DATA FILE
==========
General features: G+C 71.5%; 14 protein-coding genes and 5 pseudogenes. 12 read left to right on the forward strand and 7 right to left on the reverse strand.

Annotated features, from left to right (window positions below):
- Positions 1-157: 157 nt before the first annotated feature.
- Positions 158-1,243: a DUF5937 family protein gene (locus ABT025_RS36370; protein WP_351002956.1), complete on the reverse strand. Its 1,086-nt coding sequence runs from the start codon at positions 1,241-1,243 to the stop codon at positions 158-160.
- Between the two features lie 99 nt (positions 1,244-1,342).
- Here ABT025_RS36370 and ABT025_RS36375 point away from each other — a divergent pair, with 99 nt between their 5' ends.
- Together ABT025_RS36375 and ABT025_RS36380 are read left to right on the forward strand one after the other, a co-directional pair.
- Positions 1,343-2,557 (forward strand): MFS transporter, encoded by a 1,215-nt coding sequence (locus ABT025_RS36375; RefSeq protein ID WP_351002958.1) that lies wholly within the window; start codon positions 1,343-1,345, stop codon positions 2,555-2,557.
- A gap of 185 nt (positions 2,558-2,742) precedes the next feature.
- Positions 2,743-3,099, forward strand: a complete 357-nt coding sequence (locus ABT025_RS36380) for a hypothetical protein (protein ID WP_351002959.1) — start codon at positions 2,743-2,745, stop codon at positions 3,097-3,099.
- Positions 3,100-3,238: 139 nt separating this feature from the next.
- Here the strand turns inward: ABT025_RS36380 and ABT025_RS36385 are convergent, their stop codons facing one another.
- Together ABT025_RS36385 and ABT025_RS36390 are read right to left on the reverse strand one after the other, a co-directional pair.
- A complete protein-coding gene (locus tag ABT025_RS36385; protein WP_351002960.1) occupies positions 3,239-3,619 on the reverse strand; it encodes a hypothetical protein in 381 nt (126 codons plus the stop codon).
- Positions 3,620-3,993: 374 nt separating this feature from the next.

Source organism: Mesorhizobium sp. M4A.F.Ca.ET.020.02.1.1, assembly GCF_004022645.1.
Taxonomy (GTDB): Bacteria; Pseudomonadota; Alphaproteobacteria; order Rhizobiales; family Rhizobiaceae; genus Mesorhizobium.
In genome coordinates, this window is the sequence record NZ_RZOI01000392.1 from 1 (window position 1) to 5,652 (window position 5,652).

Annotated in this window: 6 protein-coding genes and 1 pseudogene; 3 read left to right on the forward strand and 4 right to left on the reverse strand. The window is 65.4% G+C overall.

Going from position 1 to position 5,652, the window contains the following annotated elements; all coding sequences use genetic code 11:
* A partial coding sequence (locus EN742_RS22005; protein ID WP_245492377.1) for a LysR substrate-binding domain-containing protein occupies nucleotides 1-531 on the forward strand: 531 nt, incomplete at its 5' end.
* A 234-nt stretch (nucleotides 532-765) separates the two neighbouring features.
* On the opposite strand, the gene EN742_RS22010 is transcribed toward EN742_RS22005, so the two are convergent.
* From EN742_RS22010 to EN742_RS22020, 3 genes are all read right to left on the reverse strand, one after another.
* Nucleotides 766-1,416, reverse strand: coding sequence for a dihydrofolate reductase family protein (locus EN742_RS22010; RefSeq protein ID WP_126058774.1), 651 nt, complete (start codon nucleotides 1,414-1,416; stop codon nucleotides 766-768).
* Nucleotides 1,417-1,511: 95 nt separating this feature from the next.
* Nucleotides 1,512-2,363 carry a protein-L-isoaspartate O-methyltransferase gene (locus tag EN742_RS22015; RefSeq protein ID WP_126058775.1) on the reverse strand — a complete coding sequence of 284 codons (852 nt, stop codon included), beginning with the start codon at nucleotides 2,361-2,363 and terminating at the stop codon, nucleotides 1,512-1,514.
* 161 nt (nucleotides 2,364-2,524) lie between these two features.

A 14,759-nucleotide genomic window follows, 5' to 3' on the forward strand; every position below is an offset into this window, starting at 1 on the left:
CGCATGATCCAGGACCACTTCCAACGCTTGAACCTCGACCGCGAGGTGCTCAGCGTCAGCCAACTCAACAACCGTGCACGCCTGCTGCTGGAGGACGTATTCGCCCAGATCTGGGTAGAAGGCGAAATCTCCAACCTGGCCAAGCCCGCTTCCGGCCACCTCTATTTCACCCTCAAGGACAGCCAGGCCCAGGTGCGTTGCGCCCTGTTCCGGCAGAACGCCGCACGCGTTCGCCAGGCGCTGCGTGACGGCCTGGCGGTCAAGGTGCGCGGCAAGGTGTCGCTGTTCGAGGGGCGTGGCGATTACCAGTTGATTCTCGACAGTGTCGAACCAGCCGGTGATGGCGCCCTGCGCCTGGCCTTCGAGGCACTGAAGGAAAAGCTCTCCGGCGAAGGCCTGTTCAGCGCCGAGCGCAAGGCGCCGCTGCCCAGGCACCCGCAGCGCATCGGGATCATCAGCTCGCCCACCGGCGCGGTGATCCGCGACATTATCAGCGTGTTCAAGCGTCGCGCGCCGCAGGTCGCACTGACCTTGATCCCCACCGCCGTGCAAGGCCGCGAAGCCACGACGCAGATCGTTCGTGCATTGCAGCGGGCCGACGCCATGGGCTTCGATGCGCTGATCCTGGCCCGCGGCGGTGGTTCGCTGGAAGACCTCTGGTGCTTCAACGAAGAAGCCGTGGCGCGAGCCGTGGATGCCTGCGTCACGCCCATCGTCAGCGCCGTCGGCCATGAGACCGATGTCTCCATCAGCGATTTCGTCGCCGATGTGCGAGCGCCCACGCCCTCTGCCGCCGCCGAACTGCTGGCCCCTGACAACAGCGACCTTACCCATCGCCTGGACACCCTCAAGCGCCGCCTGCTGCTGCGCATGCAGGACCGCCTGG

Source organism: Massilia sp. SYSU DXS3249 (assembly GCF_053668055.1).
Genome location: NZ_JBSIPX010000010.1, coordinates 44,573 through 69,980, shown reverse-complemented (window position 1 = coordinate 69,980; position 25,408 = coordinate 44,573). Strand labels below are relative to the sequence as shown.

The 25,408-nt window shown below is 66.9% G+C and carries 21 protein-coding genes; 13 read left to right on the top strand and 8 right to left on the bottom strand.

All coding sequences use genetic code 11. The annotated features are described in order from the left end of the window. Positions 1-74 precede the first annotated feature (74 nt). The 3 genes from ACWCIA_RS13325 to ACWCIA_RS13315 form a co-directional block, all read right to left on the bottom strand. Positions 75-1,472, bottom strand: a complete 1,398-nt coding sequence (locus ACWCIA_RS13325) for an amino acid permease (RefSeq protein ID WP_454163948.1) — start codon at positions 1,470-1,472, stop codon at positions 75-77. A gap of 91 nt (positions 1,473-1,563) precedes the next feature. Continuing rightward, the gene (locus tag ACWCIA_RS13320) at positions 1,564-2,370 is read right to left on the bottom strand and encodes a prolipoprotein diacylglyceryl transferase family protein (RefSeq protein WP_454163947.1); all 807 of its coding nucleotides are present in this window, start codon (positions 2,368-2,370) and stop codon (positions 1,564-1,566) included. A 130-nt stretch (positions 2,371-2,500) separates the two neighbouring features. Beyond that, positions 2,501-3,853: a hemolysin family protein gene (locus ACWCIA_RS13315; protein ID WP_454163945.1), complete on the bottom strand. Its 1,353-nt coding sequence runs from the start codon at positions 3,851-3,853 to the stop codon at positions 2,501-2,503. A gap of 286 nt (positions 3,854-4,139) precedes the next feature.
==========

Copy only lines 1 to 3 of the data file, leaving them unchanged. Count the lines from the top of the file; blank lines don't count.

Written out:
General features: G+C 71.5%; 14 protein-coding genes and 5 pseudogenes. 12 read left to right on the forward strand and 7 right to left on the reverse strand.

Annotated features, from left to right (window positions below):
- Positions 1-157: 157 nt before the first annotated feature.